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NY Prisons Penalized 1,600 Based On Faulty Drug Tests

New York’s prison system unjustly penalized more than 1,600 inmates based on faulty drug tests, putting them in solitary confinement, delaying their parole hearings and denying them family visits, the New York State inspector general said Tuesday, the New York Times reports. The arbitrary penalties were handed out across the state over eight months in 2019, while the Department of Corrections and Community Supervision relied on improperly administered drug tests made by the company Microgenics. The tests led to “rampant false positive” results for buprenorphine, an opioid used to treat addiction, and synthetic cannabinoids. “This stands as a heartbreaking example of how the absence of transparency can undermine due process and basic human rights,” said inspector general Lucy Lang. The department started using the tests in January 2019. The manufacturer’s directions specified that a positive result should be confirmed with a second, more sensitive test, but officials neglected to do so. Instead, they carried out the same test a second time.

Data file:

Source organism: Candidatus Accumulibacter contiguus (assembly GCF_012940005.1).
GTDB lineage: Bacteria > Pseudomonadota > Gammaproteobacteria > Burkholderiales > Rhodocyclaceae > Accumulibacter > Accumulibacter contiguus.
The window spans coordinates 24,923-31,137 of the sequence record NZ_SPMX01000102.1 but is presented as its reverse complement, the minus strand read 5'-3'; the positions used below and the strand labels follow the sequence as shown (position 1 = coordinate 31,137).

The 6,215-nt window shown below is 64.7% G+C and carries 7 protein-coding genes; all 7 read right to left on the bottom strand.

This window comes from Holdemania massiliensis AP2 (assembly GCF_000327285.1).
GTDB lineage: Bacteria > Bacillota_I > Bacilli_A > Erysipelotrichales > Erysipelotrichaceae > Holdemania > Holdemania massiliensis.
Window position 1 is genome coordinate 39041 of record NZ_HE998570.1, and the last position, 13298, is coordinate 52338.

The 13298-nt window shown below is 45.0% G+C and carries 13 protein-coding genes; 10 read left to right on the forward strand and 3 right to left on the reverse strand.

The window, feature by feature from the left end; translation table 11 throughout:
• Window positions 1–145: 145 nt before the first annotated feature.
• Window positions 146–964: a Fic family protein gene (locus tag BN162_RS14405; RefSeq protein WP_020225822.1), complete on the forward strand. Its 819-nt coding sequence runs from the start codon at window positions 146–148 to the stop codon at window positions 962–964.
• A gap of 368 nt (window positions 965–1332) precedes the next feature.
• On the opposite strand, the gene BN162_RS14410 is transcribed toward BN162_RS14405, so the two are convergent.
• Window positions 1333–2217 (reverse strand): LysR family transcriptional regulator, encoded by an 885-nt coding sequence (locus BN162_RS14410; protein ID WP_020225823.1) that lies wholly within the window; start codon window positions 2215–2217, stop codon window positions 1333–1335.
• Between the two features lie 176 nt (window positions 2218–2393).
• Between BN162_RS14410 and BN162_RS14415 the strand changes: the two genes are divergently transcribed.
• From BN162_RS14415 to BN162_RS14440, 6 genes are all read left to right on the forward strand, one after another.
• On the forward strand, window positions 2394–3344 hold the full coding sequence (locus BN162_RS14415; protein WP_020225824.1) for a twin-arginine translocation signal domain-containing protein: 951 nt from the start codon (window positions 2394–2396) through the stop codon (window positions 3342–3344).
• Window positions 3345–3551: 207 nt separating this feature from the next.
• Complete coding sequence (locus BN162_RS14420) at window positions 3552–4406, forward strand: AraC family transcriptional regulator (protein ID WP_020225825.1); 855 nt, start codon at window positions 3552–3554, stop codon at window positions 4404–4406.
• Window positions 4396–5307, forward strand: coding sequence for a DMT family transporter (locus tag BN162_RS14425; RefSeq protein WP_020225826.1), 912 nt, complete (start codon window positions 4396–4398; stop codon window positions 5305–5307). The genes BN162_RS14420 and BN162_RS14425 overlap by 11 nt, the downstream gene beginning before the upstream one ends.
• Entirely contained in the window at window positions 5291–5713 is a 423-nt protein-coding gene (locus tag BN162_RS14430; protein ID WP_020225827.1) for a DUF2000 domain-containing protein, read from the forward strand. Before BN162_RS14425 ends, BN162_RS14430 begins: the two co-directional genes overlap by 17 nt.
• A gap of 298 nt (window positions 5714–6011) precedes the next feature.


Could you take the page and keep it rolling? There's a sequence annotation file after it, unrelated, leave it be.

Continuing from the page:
The rate of positive tests immediately spiked, but the department failed to address widespread concerns among prisoners, their families and advocates that many of the results were false positives. The report cited several examples of the consequences for prisoners. One woman at Albion Correctional Facility, near Rochester, who had never tested positive for drug use during her two years in custody, suddenly tested positive for synthetic cannabinoids. She was then confined to her cell for 40 days and placed in solitary confinement for 45 days. She lost her prison job and privileges like recreation time, receipt of packages and phone use for months. She was also denied visits with her three children. A review of internal Microgenics documents found that even ingesting over-the-counter antacids and the sweetener Stevia could potentially lead to false positives. The company failed to disclose those possibilities. The corrections department said it cooperated with the inspector general’s investigation and adopted all its recommendations, which included ending solitary confinement in response to drug tests and improving drug-test training and data collection.


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